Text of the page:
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All bees belong to the order Hymenoptera. Although both honeybees and bumblebees buzz, eat pollen from flowers, and sting when they're mad, they're also different in many ways. Bumblebees and honeybees are separated by a few key characteristics, namely their taxonomic place in the animal kingdom, their appearance, their habits, and where they live.
Both bumblebees and honeybees are classified in family Apidae, but are separated into the genera Apis and Bombus. The genus Apis contains four honeybee species -- the common or European honeybee (Apis mellifera), the dwarf honeybee (Apis florea) the giant honeybee (Apis dorsata), and the Oriental honeybee (Apis cerana). About 250 species are classified in the Bombus genus. Some common species include the buff-tailed bumblebee (Bombus terrestris), Franklin's bumblebee (Bombus franklinii), Morrison's bumblebee (Bombus morrisoni), and the brown-banded carder bumblebee (Bombus pascuorum).
Honeybees are smaller than bumblebees. Honeybees have two sets of clear wings, with the front set larger than the back set. Honeybees have no stripes on their thorax, or the body segment between the head and the abdomen. With so many different species, there's much more variety in what bumblebees look like. In general bumblebees have thicker, rounder abdomens than honeybees. They're also quite fuzzy and have no distinct waist between the thorax and abdomen as honeybees do. Bumblebees come in several color variations. For instance, Bombus pascuorum is covered in tawny-colored fur instead of black and yellow stripes.
Honeybees can communicate to each other in complex ways to help them complete their honey-gathering work. For instance, they use elaborate dances to tell other workers where good supplies of pollen can be found. Bumblebees also forage nectar from flowers and bring it back to the hive to share. They produce honey that is stored in the nest, but the amount produced and stored is so small that it wouldn't be profitable to domesticate bumblebees the way honeybees have been. Bumblebees mark flowers they've visited so they know where a good group of them are but don't waste time visiting individual blooms that have already been harvested. Bumblebees learn to harvest pollen from different types of flowers and can become specialized in extracting from different plant species.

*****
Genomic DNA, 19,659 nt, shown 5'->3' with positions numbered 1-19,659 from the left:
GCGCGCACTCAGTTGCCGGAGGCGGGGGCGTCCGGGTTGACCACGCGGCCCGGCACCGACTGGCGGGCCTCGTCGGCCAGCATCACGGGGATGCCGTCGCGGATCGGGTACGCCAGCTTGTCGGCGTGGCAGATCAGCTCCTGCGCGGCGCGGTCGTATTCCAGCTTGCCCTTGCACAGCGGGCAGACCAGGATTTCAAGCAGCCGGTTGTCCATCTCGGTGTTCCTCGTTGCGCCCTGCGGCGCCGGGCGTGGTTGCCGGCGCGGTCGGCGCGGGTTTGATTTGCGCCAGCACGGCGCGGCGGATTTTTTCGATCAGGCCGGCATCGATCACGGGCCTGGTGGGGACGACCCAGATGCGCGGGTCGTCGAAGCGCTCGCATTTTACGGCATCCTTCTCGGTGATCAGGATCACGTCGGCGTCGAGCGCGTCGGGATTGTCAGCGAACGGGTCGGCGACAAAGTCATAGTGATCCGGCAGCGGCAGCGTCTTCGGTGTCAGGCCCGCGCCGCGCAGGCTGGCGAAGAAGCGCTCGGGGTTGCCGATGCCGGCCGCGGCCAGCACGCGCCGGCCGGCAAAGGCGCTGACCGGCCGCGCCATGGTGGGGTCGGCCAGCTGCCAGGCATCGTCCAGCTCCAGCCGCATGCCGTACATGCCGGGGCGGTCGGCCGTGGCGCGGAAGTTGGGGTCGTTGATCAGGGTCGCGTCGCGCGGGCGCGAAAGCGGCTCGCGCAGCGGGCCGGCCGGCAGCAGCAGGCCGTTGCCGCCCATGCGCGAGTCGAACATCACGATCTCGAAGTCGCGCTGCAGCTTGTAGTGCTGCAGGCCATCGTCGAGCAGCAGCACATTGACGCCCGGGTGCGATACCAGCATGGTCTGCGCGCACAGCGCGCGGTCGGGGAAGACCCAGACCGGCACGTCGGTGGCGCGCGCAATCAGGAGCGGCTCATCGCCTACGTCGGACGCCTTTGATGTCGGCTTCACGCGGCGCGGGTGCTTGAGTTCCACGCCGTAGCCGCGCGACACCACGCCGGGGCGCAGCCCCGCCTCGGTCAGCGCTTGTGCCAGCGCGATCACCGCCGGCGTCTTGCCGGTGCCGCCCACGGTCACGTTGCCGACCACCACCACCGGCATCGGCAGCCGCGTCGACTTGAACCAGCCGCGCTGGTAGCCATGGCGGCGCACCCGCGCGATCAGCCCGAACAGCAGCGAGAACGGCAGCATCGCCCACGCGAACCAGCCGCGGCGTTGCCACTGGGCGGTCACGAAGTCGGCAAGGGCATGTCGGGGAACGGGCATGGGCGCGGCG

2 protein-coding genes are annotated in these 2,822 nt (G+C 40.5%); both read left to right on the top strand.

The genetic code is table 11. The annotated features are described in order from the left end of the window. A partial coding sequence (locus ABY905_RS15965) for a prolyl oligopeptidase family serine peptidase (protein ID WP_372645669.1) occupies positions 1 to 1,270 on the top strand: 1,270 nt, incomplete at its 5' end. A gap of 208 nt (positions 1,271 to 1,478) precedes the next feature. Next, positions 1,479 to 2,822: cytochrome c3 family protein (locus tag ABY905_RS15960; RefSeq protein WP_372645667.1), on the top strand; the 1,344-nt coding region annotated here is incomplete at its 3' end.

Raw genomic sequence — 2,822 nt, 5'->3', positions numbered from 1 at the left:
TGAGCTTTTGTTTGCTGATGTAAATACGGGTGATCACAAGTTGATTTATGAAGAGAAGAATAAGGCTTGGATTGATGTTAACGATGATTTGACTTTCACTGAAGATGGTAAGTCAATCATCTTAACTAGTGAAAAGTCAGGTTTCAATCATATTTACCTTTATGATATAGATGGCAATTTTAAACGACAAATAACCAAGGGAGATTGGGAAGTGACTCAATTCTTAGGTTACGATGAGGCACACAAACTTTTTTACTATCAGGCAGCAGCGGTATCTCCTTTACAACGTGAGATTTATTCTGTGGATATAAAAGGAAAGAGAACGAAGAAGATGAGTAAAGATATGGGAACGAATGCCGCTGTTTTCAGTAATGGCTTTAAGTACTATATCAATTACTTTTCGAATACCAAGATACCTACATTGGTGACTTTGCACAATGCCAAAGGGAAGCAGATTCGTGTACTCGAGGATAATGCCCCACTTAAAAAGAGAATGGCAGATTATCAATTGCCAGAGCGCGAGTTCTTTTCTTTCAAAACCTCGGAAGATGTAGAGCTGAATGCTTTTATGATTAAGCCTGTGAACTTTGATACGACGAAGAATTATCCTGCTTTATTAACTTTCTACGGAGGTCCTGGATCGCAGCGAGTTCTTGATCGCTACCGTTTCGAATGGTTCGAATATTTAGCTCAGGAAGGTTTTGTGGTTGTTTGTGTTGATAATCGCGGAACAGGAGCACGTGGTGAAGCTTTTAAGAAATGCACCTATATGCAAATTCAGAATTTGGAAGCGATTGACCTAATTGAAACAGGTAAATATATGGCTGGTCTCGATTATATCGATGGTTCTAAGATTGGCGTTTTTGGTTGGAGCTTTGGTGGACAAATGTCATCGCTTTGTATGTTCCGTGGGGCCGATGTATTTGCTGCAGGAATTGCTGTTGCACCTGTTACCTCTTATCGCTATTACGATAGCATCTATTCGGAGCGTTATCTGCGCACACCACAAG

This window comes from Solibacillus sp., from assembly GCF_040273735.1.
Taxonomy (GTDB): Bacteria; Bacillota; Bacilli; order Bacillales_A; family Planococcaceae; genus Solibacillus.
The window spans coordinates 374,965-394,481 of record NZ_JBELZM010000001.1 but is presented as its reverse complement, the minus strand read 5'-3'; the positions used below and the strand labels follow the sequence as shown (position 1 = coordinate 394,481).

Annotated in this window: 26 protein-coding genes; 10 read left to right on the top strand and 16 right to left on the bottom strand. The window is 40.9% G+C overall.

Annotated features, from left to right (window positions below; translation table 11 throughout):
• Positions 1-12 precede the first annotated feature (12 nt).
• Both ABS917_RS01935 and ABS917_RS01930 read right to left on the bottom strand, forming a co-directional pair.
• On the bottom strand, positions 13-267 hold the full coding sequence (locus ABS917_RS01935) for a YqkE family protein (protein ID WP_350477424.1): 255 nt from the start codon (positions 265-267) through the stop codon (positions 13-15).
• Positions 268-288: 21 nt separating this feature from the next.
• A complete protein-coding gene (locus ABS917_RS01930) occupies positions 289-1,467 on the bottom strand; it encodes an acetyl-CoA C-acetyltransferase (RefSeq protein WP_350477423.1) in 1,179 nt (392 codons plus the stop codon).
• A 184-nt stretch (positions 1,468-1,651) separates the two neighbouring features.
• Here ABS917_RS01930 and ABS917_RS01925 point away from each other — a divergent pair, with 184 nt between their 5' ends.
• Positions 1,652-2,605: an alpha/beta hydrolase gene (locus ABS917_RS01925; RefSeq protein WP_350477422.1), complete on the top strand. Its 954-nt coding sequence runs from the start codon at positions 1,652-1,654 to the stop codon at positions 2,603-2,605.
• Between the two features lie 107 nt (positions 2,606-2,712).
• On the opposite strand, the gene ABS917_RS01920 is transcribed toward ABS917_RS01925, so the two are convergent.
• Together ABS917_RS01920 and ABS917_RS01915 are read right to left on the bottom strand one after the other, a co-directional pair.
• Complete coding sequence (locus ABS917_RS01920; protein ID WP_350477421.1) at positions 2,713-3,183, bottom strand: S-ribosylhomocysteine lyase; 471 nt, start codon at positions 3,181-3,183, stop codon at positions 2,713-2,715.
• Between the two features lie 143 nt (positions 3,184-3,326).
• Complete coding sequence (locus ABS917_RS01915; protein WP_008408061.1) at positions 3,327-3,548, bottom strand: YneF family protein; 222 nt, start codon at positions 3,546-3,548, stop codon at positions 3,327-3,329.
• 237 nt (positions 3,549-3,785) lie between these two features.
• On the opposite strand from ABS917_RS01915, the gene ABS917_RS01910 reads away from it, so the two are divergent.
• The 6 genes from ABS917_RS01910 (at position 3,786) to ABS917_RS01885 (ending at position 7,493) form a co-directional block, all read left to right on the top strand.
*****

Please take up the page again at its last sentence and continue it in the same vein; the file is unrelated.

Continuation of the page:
Honeybees build complex hives to house thousands of bees in one colony. Undomesticated honeybees make their hives in hollow trees. When the hive becomes overcrowded, the oldest queen leaves with a swarm of worker bees and finds a new home. Among honeybees the entire colony survives the winter. Bumblebees also live in social colonies, but they make their home in places like burrows or debris piles. Different bumblebee species will prefer either above ground, surface or below ground nesting. At most, bumble bee colonies contain a few hundred members. The queen is the only hive member that survives the winter. She is responsible for regenerating the entire colony in the spring.
Honeybees originate from Europe, Africa and the Middle East, but have been spread to every continent except Antarctica. They live everywhere except the very furthest northern and southern latitudes. Bumblebee species are found in North America, South America, Asia and Europe, but are not represented in Australia or the Antarctic, and live only in the northern margins of Africa. They've also been introduced to New Zealand.
- Oklahoma Cooperative Extension Service: Honey Bees, Bumble Bees, Carpenter Bees, and Sweat Bees
- National Geographic: Honeybee
- www.Bumblebee.org: Home Page
- ARKive: Honey Bee (Apis mellifera)
- www.Bumblebee.org: Bumblebee Behaviour
- Natural History Museum: Bombus -- Find World Species by Region
- FAO Corporate Document Repository: Chapter 1 Honeybees of the Genus Apis
- Jupiterimages/Photos.com/Getty Images